During its virtual meeting Wednesday, Long Beach State’s Associated Students, Inc. Senate discussed sustainable modes of transportation for once the university resumes in-person instruction.
Kayla Jolly, CSULB’s sustainable transportation coordinator, shared with the senate via Zoom a report regarding environmentally friendly alternatives for commuter students.
“They are basically termed ‘RIDE,’ that’s our branding,” Jolly said. “We are basically trying to help students fight climate change, by convincing them that there are more sustainable options than driving alone to campus.”
According to Jolly, making use of RIDE, which includes public transportation, electric scooters and bikes, electric vehicles and bicycles, is helpful in decreasing greenhouse gas emissions.
“Sixty-two percent of our greenhouse gas emissions are caused by campus commutes, and reducing emissions helps mitigate climate change,” Jolly said. “And a co-benefit of using sustainable transportation is that it is much less expensive than vehicle ownership.”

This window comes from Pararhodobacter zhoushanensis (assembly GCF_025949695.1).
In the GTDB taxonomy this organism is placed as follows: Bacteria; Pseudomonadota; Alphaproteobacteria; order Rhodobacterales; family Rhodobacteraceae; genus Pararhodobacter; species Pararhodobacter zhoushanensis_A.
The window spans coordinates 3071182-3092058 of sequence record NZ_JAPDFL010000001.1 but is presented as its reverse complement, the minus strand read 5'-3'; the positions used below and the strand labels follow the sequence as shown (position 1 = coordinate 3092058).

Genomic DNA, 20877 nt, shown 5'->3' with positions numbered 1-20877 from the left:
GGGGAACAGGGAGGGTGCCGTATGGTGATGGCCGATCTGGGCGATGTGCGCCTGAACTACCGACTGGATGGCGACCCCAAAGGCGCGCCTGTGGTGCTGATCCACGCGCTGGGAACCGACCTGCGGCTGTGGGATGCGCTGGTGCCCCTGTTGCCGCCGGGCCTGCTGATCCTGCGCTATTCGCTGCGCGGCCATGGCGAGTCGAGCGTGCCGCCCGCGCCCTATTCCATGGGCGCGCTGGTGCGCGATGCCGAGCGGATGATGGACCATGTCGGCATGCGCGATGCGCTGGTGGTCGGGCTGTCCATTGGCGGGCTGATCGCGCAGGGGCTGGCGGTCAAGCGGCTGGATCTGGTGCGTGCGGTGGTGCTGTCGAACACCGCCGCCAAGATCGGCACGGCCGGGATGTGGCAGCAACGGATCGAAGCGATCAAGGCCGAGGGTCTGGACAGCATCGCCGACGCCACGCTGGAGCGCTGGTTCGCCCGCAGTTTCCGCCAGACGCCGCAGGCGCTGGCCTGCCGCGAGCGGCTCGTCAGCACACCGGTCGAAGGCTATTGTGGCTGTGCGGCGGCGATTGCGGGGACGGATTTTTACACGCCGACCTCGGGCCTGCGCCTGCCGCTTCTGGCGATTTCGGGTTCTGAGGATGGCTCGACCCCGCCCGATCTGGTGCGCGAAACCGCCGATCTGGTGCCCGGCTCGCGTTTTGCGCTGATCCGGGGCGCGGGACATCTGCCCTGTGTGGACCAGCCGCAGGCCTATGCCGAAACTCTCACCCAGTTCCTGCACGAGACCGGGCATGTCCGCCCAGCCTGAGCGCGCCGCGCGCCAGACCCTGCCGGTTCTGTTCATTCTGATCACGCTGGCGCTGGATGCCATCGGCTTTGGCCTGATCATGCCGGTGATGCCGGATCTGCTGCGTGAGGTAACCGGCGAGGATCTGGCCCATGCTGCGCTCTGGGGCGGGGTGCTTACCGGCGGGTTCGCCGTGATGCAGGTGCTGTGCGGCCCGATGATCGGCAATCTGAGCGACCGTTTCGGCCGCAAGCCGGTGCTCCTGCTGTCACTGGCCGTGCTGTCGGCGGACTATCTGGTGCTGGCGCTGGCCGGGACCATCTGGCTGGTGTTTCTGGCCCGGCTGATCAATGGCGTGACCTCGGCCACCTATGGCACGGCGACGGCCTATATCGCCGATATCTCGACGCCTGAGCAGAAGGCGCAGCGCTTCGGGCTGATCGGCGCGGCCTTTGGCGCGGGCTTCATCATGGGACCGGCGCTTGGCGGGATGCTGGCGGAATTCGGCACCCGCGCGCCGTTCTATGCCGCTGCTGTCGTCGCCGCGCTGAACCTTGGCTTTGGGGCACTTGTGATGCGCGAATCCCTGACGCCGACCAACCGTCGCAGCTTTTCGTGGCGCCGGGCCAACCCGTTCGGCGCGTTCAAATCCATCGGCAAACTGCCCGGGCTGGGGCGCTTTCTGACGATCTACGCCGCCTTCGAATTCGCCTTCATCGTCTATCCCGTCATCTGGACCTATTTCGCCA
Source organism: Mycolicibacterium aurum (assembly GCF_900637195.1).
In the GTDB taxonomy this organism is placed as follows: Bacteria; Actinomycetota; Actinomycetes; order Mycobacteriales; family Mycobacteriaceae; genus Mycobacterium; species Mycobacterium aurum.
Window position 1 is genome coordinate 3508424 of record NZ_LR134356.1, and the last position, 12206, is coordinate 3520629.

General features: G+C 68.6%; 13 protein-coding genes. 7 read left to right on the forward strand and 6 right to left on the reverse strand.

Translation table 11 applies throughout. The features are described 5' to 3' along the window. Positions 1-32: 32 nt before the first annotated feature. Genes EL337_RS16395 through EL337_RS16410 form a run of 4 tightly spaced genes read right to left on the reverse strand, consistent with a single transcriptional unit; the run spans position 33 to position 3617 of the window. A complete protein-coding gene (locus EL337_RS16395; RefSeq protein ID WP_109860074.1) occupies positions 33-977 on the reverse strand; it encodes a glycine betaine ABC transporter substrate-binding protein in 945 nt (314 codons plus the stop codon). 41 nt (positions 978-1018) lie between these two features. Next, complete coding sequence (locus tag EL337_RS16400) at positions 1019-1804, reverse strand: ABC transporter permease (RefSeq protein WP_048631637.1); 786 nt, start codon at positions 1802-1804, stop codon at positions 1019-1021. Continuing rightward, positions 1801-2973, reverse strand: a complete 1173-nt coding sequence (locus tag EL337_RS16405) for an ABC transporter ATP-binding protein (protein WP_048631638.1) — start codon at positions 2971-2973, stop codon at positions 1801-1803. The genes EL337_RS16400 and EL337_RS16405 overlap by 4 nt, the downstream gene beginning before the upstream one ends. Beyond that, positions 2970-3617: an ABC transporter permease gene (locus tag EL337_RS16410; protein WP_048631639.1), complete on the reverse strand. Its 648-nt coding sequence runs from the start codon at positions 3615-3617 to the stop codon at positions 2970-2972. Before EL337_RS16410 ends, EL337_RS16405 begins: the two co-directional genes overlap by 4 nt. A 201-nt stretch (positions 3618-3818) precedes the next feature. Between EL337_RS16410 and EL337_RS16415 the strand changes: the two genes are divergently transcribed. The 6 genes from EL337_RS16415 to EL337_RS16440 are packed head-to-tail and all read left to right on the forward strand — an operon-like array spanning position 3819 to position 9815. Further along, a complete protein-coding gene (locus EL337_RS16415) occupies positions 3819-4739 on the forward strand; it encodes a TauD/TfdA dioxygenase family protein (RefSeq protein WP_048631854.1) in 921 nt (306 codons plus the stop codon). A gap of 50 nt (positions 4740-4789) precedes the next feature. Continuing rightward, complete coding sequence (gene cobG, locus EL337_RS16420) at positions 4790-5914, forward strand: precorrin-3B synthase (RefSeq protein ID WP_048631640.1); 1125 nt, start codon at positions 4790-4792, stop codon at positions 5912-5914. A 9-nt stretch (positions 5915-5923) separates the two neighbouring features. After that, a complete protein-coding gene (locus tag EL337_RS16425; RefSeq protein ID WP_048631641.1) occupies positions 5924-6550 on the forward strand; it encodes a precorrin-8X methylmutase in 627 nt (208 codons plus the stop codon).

According to the American Automobile Association, the average price for owning a car can cost about $9,300 a year or $773 a month. Biking, she argued, is a more sustainable and cost-efficient method of transportation.
“We have the city of Long Beach’s Bikeshare Program, which relieves [some of] the burden of bicycle ownership like maintenance, theft and storage,” Jolly said. “And it’s only $7.50 a month for students, staff and faculty.”
ASI Vice President Maythe Aldrete Gonzales, a fourth-year women’s gender and sexuality Studies major, encouraged students to consider using the bike program.
“I believe they have several options to encourage students to seek alternative modes of transportation to ensure we reach climate neutrality by 2040,” Gonzalez said. “Climate change is real, and we need to do our part to better our environment.”
With the majority of students attending virtually this semester, Jolly maintained that students should keep sustainability in mind when planning their return to on-campus instruction.
“This is still an important topic to be discussing,” Jolly said. “We want you to be aware of the resources available to you, for when the public fully reopens again, as that’s when you’ll be deciding how to travel back to campus.”
The next ASI Senate meeting will occur Wednesday, Feb. 3 at 3:30 p.m. via Zoom. This story was updated at 11:25 a.m. on Friday, Jan. 29 to include a quote given by ASI Vice President Maythe Aldrete Gonzales.